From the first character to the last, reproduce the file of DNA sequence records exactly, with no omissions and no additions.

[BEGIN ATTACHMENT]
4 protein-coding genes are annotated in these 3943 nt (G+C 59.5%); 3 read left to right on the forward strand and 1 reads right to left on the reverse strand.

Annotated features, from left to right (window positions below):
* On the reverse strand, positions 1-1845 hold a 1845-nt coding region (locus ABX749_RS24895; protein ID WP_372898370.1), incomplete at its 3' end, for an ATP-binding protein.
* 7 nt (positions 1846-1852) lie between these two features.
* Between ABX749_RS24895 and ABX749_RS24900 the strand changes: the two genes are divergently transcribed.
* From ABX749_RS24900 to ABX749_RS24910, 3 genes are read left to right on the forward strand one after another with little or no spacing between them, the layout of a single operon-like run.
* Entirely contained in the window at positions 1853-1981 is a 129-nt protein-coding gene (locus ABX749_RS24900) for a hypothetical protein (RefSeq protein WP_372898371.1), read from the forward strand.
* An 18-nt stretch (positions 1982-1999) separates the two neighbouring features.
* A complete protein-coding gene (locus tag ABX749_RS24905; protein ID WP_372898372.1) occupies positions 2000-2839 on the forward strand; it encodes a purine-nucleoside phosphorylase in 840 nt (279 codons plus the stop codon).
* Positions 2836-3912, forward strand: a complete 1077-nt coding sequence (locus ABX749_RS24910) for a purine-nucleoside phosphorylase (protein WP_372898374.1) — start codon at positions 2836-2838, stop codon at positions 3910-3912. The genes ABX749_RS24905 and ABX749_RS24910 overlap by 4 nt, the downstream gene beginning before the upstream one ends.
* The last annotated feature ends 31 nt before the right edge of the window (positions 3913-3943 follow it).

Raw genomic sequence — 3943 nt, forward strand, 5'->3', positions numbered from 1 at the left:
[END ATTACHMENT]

4 protein-coding genes are annotated in these 3943 nt (G+C 59.5%); 3 read left to right on the forward strand and 1 reads right to left on the reverse strand.

Annotated features, from left to right (window positions below):
* On the reverse strand, positions 1-1845 hold a 1845-nt coding region (locus ABX749_RS24895; protein ID WP_372898370.1), incomplete at its 3' end, for an ATP-binding protein.
* 7 nt (positions 1846-1852) lie between these two features.
* Between ABX749_RS24895 and ABX749_RS24900 the strand changes: the two genes are divergently transcribed.
* From ABX749_RS24900 to ABX749_RS24910, 3 genes are read left to right on the forward strand one after another with little or no spacing between them, the layout of a single operon-like run.
* Entirely contained in the window at positions 1853-1981 is a 129-nt protein-coding gene (locus ABX749_RS24900) for a hypothetical protein (RefSeq protein WP_372898371.1), read from the forward strand.
* An 18-nt stretch (positions 1982-1999) separates the two neighbouring features.
* A complete protein-coding gene (locus tag ABX749_RS24905; protein ID WP_372898372.1) occupies positions 2000-2839 on the forward strand; it encodes a purine-nucleoside phosphorylase in 840 nt (279 codons plus the stop codon).
* Positions 2836-3912, forward strand: a complete 1077-nt coding sequence (locus ABX749_RS24910) for a purine-nucleoside phosphorylase (protein WP_372898374.1) — start codon at positions 2836-2838, stop codon at positions 3910-3912. The genes ABX749_RS24905 and ABX749_RS24910 overlap by 4 nt, the downstream gene beginning before the upstream one ends.
* The last annotated feature ends 31 nt before the right edge of the window (positions 3913-3943 follow it).

Raw genomic sequence — 3943 nt, forward strand, 5'->3', positions numbered from 1 at the left: